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Cost-of-living adjustments affect dollar limits for defined contribution and defined benefit retirement plans
Update: 401(k) Plan Limits Announced for 2014
The IRS released its official defined contriubtion and defined benefit retirement plan limits for 2014 at the end of October 2013.
For 2014, 401(k) elective deferrals remain at
$17,500 with the catch-up contribution limit staying at
$5,500; the annual contribution limit from all sources rises to
$52,000 from $51,000; the amount of employee compensation that can be considered in calculating contributions to defined contribution plans increases to
$260,000 from $255,000; and the limit used in the definition of a highly compensated employee for the purpose of 401(k) nondiscrimination testing remains unchanged at
SHRM Online article "For 2014, IRS Issues 401(k) and Pension Plan Limits."
2013 Plan Limits
The U.S. Internal Revenue Service (IRS) on Oct. 18, 2012,
announced cost-of-living adjustments (COLAs) affecting dollar limits for defined contribution and defined benefit retirement plans and other retirement-related items for tax year 2013. Many plan limits on contributions and benefits will rise because increases in the cost-of-living index met the statutory thresholds that trigger their adjustment.
Below are the
key changes effective Jan. 1, 2013.
Defined Contribution Plans
To help employees take full advantage of their tax-deferred savings opportunities in the coming year, inform them of the increase to the limit on elective deferral contributions before year-end, advises an alert from law firm Drinker Biddle & Reath LLP. "Many employees may have elected to make the maximum deferral amount applying the 2012 limit, and they may wish to make corresponding adjustments before the new year" for 2013 deferrals, the alert noted.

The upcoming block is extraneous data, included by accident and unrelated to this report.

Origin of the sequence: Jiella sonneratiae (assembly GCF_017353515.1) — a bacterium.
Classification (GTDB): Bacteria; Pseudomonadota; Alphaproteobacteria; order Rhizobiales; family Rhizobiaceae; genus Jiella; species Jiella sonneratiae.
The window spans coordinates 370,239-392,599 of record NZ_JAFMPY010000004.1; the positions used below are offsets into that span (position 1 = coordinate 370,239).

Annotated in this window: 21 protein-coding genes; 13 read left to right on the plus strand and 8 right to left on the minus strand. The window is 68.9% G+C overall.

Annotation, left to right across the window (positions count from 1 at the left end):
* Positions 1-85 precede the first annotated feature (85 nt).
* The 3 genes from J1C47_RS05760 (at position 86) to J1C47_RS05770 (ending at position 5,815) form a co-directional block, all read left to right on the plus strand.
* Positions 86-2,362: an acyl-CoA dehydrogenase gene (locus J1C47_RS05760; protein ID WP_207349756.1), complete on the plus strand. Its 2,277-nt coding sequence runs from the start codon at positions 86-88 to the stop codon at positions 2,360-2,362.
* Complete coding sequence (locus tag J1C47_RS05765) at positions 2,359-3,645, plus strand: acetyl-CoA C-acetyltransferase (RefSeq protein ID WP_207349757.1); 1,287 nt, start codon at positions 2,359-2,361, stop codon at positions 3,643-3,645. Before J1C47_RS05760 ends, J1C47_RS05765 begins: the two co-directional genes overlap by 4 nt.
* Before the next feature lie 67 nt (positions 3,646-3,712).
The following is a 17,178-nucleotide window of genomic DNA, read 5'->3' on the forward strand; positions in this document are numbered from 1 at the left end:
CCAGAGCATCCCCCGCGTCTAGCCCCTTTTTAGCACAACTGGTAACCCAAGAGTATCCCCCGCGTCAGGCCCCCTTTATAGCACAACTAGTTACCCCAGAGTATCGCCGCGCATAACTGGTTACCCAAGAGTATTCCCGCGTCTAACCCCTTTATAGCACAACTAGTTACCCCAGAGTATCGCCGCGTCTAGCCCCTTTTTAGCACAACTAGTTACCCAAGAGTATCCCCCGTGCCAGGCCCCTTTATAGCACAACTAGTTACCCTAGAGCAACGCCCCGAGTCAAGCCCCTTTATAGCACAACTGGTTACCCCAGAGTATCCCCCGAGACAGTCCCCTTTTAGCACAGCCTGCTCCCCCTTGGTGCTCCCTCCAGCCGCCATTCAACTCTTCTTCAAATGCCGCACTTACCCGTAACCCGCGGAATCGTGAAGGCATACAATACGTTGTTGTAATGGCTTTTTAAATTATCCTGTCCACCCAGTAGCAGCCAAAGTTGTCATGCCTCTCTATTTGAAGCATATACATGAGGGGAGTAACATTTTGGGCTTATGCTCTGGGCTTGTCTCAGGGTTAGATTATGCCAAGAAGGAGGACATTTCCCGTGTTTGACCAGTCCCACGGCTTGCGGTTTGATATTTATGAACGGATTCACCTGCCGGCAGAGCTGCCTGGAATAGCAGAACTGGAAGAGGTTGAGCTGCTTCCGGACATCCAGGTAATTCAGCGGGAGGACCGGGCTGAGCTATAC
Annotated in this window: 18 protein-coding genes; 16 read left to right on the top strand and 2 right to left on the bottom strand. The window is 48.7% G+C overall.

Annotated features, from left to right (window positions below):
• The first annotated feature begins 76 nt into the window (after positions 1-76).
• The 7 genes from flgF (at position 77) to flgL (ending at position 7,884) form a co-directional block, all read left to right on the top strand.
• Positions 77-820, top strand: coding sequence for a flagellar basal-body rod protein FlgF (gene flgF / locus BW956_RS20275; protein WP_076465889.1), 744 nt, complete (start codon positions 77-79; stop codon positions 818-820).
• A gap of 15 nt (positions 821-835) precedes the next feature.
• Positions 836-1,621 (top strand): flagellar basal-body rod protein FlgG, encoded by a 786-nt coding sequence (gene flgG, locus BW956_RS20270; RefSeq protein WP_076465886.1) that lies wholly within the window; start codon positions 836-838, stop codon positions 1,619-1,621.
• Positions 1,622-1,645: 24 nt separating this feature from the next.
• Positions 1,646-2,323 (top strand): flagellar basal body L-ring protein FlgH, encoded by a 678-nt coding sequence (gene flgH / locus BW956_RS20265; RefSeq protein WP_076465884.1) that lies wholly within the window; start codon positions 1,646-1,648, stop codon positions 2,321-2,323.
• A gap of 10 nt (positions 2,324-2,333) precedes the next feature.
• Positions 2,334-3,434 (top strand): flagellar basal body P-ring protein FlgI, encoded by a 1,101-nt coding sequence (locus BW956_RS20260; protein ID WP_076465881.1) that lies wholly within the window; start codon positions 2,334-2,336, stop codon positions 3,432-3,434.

Defined Contribution Plan LimitsFor 401(k), 403(b) and most 457 plans, below are the COLA increases for dollar limits on benefits and contributions.
Maximum elective deferral by employee.
Catch-up contribution (age 50 and older during 2012).
Defined contribution maximum deferral (employer/employee combined).
Employee annual compensation limit for calculating contributions.
Annual compensation of "key employees" in a top-heavy plan.
Annual compensation of "highly compensated employee" in a top-heavy plan.
"The Consumer Price Index for all Urban Consumers (CPI-U) is the gauge used to determine if limits increase," Anthony Agbay, president of The Agbay Group, a benefits consultancy, pointed out to
SHRM Online. "The challenge with the age 50 and over catch-up is the amount is indexed in increments of $500, which is a large percentage of $5,500 (9 percent). This means the CPI-U has to increase over 9 percent for this limit to be raised. In comparison, for the primary employee deferral limit (known as the section 402(g) limit), the CPI-U only needs to increase by more than 3 percent for that limit to increase."
Defined Benefit Plans
Other Workplace Retirement Plan Limits
Non-401(k) Workplace Retirement Plan Limits
SIMPLE employee deferrals
SIMPLE catch-up deferrals
SEP minimum compensation
SEP annual compensation limit
ESOP maximum account balance subject to the five-year distribution period
Social Security wage base
Individual Retirement Accounts
Other 2013 Benefit Changes
is an online editor/manager for SHRM.
SHRM Online Compensation Discipline
SHRM Online Retirement Plans Resource Page
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